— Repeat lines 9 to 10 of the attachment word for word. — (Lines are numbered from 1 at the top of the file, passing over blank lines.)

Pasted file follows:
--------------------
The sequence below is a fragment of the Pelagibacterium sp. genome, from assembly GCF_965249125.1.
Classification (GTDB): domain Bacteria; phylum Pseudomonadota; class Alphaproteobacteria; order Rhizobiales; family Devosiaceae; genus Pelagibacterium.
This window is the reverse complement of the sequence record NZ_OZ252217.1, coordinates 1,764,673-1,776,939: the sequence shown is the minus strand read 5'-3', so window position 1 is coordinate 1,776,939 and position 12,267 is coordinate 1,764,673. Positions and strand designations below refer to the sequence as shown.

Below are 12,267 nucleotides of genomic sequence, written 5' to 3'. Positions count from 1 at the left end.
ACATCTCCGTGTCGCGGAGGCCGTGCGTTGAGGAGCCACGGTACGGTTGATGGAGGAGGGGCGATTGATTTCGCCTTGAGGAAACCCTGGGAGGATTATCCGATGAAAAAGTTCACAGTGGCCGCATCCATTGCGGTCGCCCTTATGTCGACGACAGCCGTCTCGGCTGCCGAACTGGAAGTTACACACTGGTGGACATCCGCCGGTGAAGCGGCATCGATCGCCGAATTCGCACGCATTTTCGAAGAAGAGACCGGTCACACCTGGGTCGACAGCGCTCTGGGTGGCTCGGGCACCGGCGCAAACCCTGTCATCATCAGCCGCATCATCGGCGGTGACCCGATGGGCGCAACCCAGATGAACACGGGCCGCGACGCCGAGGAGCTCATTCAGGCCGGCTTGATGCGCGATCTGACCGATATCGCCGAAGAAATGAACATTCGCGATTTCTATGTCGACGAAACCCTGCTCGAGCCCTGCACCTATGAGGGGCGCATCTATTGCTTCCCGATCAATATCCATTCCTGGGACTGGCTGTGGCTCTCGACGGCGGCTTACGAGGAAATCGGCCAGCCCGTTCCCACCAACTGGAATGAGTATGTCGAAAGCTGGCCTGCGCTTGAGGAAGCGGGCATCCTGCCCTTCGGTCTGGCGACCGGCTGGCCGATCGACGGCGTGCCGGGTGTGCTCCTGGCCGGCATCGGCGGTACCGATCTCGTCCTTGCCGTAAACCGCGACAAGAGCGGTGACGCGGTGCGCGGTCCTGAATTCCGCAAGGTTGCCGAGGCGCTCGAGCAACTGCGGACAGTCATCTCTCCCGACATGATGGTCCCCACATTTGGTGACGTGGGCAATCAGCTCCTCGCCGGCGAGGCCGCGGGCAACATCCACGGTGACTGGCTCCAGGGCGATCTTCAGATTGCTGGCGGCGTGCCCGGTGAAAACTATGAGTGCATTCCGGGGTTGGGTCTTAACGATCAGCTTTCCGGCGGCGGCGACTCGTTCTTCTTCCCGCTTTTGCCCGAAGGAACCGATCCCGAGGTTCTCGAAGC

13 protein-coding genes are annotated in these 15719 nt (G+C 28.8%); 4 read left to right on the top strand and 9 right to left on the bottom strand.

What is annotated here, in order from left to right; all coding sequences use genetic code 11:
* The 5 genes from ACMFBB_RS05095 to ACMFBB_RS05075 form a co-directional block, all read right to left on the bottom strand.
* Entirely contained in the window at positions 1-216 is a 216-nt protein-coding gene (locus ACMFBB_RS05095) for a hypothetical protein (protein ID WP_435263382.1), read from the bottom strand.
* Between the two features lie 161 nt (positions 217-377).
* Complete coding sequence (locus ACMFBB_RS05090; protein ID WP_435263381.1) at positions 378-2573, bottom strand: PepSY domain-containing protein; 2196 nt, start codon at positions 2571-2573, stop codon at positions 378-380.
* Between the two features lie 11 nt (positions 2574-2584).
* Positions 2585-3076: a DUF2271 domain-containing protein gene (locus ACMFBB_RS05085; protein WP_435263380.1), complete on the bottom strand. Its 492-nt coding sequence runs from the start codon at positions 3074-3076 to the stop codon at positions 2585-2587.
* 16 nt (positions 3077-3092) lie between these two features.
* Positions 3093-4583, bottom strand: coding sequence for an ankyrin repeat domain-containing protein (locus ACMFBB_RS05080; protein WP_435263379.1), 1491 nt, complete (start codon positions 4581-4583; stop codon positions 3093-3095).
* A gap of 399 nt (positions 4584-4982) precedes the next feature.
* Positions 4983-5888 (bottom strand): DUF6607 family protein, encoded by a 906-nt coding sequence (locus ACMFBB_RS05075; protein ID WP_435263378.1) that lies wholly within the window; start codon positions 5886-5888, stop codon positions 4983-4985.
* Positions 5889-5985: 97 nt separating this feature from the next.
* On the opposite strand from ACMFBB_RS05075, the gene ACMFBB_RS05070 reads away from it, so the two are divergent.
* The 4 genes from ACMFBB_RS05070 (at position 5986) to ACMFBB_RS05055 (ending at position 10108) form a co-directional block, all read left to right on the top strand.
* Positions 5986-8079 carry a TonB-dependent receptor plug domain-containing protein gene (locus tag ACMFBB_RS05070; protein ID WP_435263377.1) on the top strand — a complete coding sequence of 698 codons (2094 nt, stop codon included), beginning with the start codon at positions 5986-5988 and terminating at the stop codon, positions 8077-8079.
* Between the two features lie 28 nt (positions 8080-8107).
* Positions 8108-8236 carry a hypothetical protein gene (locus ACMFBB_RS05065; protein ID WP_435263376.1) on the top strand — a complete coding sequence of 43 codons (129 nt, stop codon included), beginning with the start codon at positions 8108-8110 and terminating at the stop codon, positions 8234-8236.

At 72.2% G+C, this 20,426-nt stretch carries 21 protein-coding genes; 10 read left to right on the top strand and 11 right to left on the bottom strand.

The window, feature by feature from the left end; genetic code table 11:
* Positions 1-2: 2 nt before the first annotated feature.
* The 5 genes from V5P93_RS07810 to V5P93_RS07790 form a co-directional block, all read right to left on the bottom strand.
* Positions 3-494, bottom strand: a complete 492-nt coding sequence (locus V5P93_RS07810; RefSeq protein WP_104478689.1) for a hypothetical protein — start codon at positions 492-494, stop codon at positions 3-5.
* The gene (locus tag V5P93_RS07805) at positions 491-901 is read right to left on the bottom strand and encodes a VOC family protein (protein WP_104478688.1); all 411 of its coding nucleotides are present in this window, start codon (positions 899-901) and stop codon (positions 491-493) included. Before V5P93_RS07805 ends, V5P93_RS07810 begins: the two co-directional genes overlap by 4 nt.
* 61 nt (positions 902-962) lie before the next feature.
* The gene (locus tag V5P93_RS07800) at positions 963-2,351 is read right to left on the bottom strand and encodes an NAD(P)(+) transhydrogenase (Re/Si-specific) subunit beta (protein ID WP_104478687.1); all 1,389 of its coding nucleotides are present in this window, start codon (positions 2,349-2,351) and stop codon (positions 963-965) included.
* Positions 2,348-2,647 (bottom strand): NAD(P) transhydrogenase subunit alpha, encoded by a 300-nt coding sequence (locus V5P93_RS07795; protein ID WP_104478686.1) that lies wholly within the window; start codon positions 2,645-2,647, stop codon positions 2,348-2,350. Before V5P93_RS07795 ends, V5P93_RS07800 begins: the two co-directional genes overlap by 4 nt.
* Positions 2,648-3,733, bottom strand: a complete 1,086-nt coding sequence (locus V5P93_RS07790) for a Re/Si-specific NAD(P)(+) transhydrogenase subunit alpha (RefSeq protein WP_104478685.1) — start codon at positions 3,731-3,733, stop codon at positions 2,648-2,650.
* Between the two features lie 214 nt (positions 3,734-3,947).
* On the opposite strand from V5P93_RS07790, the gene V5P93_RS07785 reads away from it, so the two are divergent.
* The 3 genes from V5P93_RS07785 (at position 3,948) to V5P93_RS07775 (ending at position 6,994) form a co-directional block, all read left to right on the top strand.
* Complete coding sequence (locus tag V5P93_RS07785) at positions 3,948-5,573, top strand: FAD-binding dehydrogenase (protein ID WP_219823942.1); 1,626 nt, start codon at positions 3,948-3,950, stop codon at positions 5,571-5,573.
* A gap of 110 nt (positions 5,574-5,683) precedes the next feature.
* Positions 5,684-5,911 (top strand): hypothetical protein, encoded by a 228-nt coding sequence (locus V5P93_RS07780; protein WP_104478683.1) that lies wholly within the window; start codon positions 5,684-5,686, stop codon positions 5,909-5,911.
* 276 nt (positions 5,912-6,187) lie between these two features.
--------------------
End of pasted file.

* Entirely contained in the window at positions 1-216 is a 216-nt protein-coding gene (locus ACMFBB_RS05095) for a hypothetical protein (protein ID WP_435263382.1), read from the bottom strand.
* Between the two features lie 161 nt (positions 217-377).